Conceptual model diagram of the Millennial (top) and Century models (bottom). The black boxes are carbon pools, and the colored boxes are fluxes. Solid arrows indicate the direction of each flux. The color legend indicates edaphic, biological, and climatic factors that may modify the rate of a given flux. Dash lines indicate controls (i.e., microbial biomass regulates the depolymerization rate).

There may be a more direct way to estimate the amount of carbon that exists within soil due to expected changes in climate, according to new research. Scientists use mathematical models that evaluate the carbon content of soils to predict how global change affects the amount of carbon released from soil into the atmosphere as carbon dioxide. An ecologist working in the Climate Sciences Department within EESA’s Climate and Ecosystem Sciences Division led a team of researchers in developing the first model to extensively take into account the measurable chemical and physical qualities of soil.

Rose Abramoff says her team’s goal in creating their new Millennial Model was to build a tool that would reflect what scientists now know about chemical and physical changes within soils. The researchers, who represent Berkeley Lab, Oak Ridge and Argonne National Laboratories, and Colorado State University published the results of their work in the journal, Biogeochemistry. 

This is the first model to simulate all of the following measurable soil components: microbial biomass, particulate organic matter, aggregation, low molecular weight carbon, and mineral-associated organic matter. Because all components of the model are measurable, considering them together can help produce more verifiable predictions about how factors like temperature, drought, or rainfall affect soil carbon composition.

The traditional Century Model relies on conceptual soil pools representing different rates of decomposition: active, passive, and slow. The model wasdeveloped in the 1970s for grasslands research by measuring the amount of decomposition in grasslands and assigning turnover rates to total soil organic carbon. It is now used widely in the study of the rate of soil decomposition in all types of ecosystems across the world.

“Both models are trying to predict soil decomposition – the amount of carbon that is released from soil as carbon dioxide – over time,” says Abramoff. “We think that it’s difficult to relate to – or derive accurate study results from – things that you can’t hold in a beaker. With the Millennial Model, we wanted to redefine the soil components used for these predictions with physical measurements.”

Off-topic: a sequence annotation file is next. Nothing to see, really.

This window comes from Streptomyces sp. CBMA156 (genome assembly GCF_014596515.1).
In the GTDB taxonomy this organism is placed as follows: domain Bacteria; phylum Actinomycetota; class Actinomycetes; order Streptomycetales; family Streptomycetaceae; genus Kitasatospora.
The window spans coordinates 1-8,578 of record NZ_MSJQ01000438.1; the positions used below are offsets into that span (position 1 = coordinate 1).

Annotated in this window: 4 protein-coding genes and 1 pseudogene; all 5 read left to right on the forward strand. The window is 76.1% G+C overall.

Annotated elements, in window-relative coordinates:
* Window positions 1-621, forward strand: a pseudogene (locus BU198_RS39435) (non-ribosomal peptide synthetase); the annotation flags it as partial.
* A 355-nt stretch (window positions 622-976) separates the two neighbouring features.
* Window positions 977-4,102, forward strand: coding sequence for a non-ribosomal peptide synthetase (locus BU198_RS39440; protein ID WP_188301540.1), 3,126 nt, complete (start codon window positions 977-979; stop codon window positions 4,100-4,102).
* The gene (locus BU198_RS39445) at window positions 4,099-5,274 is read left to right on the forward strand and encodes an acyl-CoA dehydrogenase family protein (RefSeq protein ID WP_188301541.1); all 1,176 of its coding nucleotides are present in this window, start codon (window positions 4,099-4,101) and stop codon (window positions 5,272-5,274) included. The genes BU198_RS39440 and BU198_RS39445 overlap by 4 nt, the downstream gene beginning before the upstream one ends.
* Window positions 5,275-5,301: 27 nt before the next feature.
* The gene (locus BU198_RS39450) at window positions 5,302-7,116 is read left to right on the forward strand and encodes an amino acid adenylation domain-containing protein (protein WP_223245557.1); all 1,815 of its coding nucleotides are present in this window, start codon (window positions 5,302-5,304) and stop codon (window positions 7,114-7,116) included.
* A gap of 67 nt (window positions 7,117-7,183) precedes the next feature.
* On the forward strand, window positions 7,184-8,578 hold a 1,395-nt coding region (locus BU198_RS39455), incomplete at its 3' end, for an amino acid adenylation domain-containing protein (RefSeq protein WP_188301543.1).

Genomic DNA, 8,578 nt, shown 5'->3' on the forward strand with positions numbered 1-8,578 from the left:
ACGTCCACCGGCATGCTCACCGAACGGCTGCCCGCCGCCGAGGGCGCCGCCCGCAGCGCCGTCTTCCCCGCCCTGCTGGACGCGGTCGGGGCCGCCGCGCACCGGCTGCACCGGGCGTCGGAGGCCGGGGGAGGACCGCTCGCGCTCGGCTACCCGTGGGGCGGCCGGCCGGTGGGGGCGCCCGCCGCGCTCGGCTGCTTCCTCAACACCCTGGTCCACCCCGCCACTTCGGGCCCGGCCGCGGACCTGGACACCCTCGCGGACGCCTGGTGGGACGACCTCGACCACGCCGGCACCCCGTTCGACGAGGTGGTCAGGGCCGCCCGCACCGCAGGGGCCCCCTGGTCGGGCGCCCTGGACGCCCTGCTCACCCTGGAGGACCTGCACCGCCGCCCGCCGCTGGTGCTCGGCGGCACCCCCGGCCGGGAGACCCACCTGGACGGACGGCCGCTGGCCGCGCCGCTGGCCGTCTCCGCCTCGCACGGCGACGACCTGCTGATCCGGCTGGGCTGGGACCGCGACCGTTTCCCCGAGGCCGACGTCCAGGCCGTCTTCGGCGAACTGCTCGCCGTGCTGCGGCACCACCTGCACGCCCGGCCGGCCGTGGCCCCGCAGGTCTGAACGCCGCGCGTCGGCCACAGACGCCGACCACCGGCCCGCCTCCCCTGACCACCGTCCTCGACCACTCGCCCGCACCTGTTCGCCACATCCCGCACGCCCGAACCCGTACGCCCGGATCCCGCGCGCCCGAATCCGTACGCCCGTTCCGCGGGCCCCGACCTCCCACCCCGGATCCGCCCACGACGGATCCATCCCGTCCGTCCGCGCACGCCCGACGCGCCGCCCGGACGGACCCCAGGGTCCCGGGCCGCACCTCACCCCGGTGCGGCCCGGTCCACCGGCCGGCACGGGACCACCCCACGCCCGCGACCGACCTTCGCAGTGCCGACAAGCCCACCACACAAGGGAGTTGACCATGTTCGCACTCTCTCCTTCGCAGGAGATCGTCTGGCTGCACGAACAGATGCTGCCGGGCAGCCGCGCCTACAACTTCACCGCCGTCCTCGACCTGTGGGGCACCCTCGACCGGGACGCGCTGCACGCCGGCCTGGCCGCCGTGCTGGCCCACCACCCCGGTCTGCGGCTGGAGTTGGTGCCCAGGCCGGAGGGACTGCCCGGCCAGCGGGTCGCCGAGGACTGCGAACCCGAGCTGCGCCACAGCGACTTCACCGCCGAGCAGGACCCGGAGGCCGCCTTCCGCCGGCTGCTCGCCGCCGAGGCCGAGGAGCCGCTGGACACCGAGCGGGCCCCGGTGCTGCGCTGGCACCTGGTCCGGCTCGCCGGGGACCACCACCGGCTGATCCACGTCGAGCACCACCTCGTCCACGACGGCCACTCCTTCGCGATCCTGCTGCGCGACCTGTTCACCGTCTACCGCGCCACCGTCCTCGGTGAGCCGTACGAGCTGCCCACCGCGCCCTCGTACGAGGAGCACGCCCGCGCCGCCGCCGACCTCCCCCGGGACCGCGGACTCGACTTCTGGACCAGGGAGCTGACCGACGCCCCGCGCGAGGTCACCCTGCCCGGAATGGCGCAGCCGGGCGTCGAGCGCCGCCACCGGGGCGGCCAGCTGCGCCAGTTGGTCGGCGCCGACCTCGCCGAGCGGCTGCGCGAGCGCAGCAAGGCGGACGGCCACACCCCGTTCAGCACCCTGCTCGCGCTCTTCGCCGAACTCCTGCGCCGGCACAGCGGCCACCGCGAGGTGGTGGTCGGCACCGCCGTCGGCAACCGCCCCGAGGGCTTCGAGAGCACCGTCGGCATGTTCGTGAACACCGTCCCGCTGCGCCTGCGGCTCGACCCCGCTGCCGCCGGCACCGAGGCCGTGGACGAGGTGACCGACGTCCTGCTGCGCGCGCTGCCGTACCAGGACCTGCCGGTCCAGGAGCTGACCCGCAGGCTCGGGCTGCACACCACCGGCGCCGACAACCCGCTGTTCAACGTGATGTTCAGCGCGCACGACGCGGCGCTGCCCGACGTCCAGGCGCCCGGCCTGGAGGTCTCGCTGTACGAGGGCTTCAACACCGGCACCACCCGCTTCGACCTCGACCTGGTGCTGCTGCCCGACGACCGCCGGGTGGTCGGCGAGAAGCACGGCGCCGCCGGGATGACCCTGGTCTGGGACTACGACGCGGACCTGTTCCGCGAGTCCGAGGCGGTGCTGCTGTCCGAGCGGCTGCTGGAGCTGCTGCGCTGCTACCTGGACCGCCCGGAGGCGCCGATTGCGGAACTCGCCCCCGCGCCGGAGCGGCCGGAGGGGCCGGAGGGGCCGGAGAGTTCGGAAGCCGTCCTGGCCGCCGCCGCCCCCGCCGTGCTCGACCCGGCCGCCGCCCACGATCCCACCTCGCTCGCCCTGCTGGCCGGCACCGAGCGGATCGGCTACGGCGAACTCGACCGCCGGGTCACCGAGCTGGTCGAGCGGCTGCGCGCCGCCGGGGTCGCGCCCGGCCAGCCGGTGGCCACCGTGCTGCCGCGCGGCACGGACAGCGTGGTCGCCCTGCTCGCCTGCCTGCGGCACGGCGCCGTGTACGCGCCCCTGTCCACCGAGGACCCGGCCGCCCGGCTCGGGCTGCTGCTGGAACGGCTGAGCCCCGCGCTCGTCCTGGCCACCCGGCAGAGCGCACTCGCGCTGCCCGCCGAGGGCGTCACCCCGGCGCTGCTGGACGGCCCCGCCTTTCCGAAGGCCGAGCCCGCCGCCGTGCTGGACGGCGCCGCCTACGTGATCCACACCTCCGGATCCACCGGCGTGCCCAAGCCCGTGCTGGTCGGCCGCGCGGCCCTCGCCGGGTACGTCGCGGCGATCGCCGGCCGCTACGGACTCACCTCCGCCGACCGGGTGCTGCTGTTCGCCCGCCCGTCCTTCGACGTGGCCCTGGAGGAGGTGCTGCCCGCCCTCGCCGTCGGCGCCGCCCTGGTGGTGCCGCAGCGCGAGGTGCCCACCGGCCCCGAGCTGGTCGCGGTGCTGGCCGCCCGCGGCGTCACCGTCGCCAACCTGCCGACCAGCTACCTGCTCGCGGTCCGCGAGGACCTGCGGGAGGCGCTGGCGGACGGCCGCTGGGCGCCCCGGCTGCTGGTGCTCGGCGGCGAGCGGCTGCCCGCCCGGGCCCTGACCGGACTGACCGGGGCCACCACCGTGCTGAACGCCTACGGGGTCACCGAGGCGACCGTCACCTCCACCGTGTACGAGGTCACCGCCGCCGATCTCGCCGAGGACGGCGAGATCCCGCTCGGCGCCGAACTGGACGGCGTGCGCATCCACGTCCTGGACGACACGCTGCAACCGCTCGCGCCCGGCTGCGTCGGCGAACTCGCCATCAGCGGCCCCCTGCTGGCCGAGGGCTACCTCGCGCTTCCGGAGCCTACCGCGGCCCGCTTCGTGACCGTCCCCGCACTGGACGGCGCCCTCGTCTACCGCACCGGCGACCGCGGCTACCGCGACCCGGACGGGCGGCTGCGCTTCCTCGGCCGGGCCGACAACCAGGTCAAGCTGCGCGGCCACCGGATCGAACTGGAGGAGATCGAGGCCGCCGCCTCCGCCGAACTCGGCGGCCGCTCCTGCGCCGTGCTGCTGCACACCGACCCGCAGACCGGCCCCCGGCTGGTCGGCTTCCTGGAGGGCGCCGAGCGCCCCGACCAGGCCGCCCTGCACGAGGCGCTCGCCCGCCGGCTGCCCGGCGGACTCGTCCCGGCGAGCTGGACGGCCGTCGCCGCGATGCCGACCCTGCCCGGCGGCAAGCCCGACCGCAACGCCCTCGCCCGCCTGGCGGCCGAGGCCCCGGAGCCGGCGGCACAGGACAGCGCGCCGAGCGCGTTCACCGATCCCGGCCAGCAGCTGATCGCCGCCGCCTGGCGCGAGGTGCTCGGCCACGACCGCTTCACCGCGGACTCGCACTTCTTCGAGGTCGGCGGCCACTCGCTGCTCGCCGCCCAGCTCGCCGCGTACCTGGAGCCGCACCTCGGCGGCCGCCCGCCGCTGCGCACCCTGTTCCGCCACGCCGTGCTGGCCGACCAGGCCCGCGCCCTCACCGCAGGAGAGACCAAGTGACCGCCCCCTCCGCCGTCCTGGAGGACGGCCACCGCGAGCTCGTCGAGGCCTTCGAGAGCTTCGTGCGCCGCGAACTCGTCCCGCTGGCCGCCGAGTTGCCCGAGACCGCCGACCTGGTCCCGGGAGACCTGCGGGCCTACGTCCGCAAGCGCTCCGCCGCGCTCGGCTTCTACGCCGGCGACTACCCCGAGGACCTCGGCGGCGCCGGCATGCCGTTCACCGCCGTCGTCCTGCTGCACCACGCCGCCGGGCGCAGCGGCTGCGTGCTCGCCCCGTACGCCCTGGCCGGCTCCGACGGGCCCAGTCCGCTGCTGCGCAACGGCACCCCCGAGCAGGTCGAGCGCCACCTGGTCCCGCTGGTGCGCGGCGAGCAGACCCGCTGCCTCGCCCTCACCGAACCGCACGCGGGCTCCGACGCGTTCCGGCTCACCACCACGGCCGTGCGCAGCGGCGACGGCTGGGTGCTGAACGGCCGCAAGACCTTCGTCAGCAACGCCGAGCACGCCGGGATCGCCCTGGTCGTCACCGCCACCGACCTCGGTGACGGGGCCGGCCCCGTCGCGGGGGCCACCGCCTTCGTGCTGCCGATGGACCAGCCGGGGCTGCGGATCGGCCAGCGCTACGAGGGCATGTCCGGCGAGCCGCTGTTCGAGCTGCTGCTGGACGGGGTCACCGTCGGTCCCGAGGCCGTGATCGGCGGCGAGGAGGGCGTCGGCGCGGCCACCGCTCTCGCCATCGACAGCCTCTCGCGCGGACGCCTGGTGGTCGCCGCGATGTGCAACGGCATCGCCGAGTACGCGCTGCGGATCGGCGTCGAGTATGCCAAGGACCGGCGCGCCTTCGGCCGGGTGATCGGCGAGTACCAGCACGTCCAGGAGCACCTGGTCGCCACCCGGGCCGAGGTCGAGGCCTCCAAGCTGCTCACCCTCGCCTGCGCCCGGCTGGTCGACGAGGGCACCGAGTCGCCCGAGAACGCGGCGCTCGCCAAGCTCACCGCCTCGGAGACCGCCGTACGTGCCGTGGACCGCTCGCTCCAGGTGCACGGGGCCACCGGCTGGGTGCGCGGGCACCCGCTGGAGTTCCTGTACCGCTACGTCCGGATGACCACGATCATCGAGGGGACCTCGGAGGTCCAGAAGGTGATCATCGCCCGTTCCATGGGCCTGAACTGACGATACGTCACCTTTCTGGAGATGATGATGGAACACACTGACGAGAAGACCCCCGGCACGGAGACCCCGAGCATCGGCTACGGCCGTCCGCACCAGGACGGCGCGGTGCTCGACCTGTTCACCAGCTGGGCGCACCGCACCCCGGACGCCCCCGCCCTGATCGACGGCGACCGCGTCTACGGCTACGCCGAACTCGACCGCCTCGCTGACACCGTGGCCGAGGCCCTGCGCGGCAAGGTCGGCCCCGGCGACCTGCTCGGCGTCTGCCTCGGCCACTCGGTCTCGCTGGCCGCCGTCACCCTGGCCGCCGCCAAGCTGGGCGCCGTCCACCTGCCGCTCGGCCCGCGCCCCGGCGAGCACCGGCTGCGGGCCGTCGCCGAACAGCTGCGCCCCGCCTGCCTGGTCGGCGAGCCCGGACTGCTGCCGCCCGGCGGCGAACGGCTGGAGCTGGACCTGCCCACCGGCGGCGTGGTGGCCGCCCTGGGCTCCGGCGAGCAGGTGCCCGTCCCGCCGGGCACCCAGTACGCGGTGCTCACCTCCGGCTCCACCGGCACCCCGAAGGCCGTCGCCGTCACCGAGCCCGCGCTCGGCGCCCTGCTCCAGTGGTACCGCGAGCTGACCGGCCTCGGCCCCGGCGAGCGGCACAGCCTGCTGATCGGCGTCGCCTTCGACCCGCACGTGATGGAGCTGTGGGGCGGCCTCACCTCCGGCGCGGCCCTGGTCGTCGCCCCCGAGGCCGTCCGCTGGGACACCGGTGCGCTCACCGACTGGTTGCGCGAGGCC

Abramoff’s team wanted to offer an alternative that enables researchers who study global change to quantify the amount of carbon in each of those pools – by experiment site, over a period of time, or both.

“Both models are trying to predict soil decomposition – the amount of carbon that is released from soil as carbon dioxide – over time,” says Abramoff. “We think that it’s difficult to relate to – or derive accurate study results from – things that you can’t hold in a beaker. With the Millennial Model, we wanted to redefine the soil components used for these predictions with physical measurements.”

The team compared their new model to the traditional model to evaluate differences in predictions when factors such as temperature, soil moisture, and clay content were considered. When just one factor – such as half the amount of water – was taken into account the models generated similar predictions. However, once the team imposed a combination of factors – for example, doubled plant inputs and an increase in temperature – the Millennial Model showed a loss in soil organic carbon where the Century Model showed a gain.

Time series of the Millennial (a) and Century (b) model predictions of the change in total soil carbon (C) relative to the control following a sustained change to temperature, moisture, plant inputs, or a combination for 2000 years. W 5 C warming, I double C input, D half water, WI warming and double C input, WD warming and half water

Abramoff says this could be the result of interactions among the different factors having a distinguishable effect on soil carbon makeup. One benefit of the Millennial Model is the possibility it creates to verify the accuracy of predictions with newly obtained field measurements.

The research team believes these results indicate that additional research into the potential for mathematical models like the Millennial Model to generate more-reliable climate predictions is warranted. “We have so many more tools at our disposal today that can help us make better predictions about the effects of global change. With technological advances come more measurements,” Abramoff says. “As modelers, we need to be ready to make use of them.”